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11 | NOVEMBER - Europe
A Hatch into the Open - Andreas Pfeifer, ORF Berlin
The fact that Europe is a little more than a paper fantasy has recently become apparent in the dismantling of its real political achievements: Those who are stuck in traffic jams at a Schengen border or have to do their Erasmus experiences online on their sofa at home long for lost spaces of freedom. Otherwise, a globalised epidemic of all things has reduced us to our individual, regional or national dimensions of existence. Europe is - also in political discourse - not a fixed, but rather a distant entity.
So what could public journalism contribute to the convalescence of its audience's European consciousness, which was already ailing in pre-pandemic times ?
Exposing the paradox that the reconstruction of the continent is financed with the billions of euros of the very EU that has to serve as a target for the populists of its member states is part of its obligatory programme. But the cosy feeling of a "European identity" will not come with it. The present seems a little too sobering for hymns of praise for the already fragile value traditions of peace, freedom and justice - besides, journalism is not a contribution to political Sunday rhetoric. It could, however, refer to an unceremonious dictum of the founding father Robert Schuman: "Europe cannot be made in one fell swoop, nor by a simple summary. It will come into being through concrete facts which first create a solidarity of action."
Want some concrete examples? For 25 years, the ORF has been illustrating the everyday political, social and cultural events of the Italian province of Bolzano with its daily news programme "Südtirol heute". This programme is also broadcast in the neighbouring regions of Trentino and Tyrol. It has contributed more to cross-border fraternity in the "European Region Tyrol" than the incantations of its provincial governors at dutiful three-country days.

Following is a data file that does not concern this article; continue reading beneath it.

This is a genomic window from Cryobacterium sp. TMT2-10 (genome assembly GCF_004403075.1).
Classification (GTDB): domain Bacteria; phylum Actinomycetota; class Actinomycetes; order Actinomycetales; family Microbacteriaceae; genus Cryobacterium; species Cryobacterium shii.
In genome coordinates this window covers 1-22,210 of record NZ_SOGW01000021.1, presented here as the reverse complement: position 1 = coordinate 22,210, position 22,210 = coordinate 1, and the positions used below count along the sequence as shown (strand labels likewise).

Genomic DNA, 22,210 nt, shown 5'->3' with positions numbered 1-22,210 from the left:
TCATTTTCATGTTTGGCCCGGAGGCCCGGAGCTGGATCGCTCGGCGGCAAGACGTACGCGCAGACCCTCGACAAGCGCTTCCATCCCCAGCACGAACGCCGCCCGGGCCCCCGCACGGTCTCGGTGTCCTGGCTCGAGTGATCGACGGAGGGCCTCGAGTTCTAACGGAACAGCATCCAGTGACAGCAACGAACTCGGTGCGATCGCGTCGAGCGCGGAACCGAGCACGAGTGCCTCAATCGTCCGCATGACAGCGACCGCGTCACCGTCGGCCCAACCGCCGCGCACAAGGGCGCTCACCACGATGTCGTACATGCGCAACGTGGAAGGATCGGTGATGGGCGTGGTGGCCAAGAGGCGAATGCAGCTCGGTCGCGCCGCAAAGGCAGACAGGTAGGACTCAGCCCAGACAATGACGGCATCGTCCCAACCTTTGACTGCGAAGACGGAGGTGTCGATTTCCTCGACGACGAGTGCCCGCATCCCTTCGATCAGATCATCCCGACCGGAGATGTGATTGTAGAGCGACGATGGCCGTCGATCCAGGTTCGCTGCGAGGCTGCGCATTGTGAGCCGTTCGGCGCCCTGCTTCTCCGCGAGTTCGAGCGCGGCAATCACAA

On a larger stage: the ORF, with its correspondents in Madrid, Rome, Paris, Brussels, Budapest, Berlin, London or Moscow, daily undermines the border beams of compartmentalisation in political or individualistic self-assurance. How is the vaccination campaign actually going in Italy? How is Germany coping with the crisis of the major popular parties? What is the effect of turning away from Europe in British supermarkets? Public journalism provides honestly researched and often surprising answers to these and countless other questions. Especially when they are not or no longer asked. It thus follows the principle of serendipity, a "chance observation of something not originally sought that turns out to be a new and surprising discovery." This is certainly a contribution to breaking up algorithmically narrowed echo chambers.
But is such journalism also identity-forming, even more so in a European sense? That would be asking too much, or perhaps too little. In any case, the maxim that ORF has the task of strengthening the "Austrian identity" of its audience is too narrow. The philosopher Konrad Paul Liessmann writes: "If you want to know who you are as a human being, you have to know who you are different from." This would be a useful remedy for an overly defensive identity policy that focuses exclusively on the inner self, on one's own distinctiveness. European consciousness, on the other hand, is created by looking outwards. Journalism can do this job. In a time of identity-based border closures, it remains a hatch into the open.
§ 4 (1) The Austrian Broadcasting Corporation shall promote the understanding of European integration.
(4) Programmes in the fields of information, culture and science in particular shall be of high quality.